By Josh Resnek
For weeks I had been wanting a New England summer treat – the kind my father loved, which I came to love, and frankly, which I cannot do without at least several times during an average summer.
I’m talking steamers and clam chowder.
I know. I know. Clam chowder can often be so disappointing.
Steamers, however, always manage to please.
Over the weekend, my wife and I ate at the Barnicle on Marblehead Harbor. I’ve been eating there all my life.
It isn’t the grandest of New England waterfront restaurant venues but it is solid.
The chowder was solid.
What does that mean?
It wasn’t all gouged out of a can and heated up and served as a homemade treat. The chowder was, and has always been, specially made. In recent years, the chowder has gotten better and better at the Barnicle.
In my opinion, the best chowder in Massachusetts can be bought at the Grog in Newburyport.
The chowder is light, buttery, filled with potato and clams and just watery enough to make it an incredible treat.
The Barnicle’s chowder is not the Grog’s. It is also not Legal’s – although I believe just about everything served at Legal’s, including nearly its entire menu, has gone to rubbish standards.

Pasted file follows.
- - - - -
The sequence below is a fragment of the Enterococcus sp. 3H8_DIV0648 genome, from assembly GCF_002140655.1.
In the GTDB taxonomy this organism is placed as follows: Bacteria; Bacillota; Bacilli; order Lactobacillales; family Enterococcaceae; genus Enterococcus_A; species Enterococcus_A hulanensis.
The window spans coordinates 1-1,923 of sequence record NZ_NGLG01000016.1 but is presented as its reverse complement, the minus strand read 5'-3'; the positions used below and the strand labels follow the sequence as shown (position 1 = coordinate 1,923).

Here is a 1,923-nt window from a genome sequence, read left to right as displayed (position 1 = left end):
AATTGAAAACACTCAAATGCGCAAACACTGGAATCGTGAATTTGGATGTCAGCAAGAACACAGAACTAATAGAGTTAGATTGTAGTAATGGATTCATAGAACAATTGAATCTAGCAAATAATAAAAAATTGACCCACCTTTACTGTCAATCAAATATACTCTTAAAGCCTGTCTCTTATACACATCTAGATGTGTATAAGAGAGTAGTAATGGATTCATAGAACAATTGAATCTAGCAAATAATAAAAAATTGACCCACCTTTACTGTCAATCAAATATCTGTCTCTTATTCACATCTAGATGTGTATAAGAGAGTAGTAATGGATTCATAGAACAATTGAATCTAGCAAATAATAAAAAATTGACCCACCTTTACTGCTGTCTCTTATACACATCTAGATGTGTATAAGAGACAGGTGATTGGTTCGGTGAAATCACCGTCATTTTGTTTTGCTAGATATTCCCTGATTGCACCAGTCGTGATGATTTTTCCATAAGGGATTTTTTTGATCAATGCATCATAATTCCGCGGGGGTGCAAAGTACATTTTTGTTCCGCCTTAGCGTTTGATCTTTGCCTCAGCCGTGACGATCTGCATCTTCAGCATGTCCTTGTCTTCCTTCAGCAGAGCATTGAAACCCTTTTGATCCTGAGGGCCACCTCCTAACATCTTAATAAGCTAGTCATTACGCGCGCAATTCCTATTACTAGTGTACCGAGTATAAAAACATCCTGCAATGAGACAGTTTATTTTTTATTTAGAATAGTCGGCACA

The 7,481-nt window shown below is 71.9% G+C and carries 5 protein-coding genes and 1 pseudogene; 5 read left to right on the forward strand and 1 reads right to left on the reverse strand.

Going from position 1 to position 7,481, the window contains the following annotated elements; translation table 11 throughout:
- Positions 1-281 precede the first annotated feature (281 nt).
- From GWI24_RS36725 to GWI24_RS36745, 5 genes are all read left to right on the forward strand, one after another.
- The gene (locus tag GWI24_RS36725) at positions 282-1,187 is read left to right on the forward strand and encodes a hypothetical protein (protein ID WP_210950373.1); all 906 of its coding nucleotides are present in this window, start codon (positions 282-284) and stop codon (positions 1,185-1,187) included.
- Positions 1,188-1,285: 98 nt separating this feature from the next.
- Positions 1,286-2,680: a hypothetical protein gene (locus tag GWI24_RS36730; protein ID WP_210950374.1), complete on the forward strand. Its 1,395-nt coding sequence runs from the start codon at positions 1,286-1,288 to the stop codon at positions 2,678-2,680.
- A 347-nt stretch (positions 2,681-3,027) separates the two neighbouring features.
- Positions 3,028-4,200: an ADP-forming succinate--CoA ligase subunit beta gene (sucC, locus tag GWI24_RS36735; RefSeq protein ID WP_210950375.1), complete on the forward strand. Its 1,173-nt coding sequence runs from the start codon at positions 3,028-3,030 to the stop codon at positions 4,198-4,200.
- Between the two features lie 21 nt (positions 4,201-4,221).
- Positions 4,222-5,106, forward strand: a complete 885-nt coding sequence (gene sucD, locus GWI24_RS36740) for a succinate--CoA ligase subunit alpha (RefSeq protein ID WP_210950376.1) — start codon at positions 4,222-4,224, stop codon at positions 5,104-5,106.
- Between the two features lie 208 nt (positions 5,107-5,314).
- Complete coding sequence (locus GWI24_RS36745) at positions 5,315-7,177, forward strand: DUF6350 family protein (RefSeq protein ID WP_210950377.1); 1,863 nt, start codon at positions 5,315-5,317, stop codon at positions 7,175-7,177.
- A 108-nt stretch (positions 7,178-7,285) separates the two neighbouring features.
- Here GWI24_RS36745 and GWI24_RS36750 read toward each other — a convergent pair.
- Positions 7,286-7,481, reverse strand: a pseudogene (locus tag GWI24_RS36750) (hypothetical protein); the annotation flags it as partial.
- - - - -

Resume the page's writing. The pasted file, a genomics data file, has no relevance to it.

The Barnicle’s chowder is lighter than it is creamy, sweeter than it is plain, buttery without a trace of it, and not quite loaded with potatoes and clams.
I think it was $7 bucks for a cup. Well worth it.
Next I ordered steamers, a New England staple but still a plate meant for diners with a well developed palate for special items out of the sea.
My steamers were robust, large actually, sweet, soft, and so so good when cleaned in the broth and dipped in the melted butter before being dropped into my mouth.
The treats together cost $22 bucks, well worth every penny if you, like me, needed a treat like that.
I will be back.
Just about the best $22 bucks I’ve spent all summer eating a treat I love.
My wife, by the way, ate a seafood casserole.
She liked it. I’d never order such a dish.
That’s more than everyone needs to know.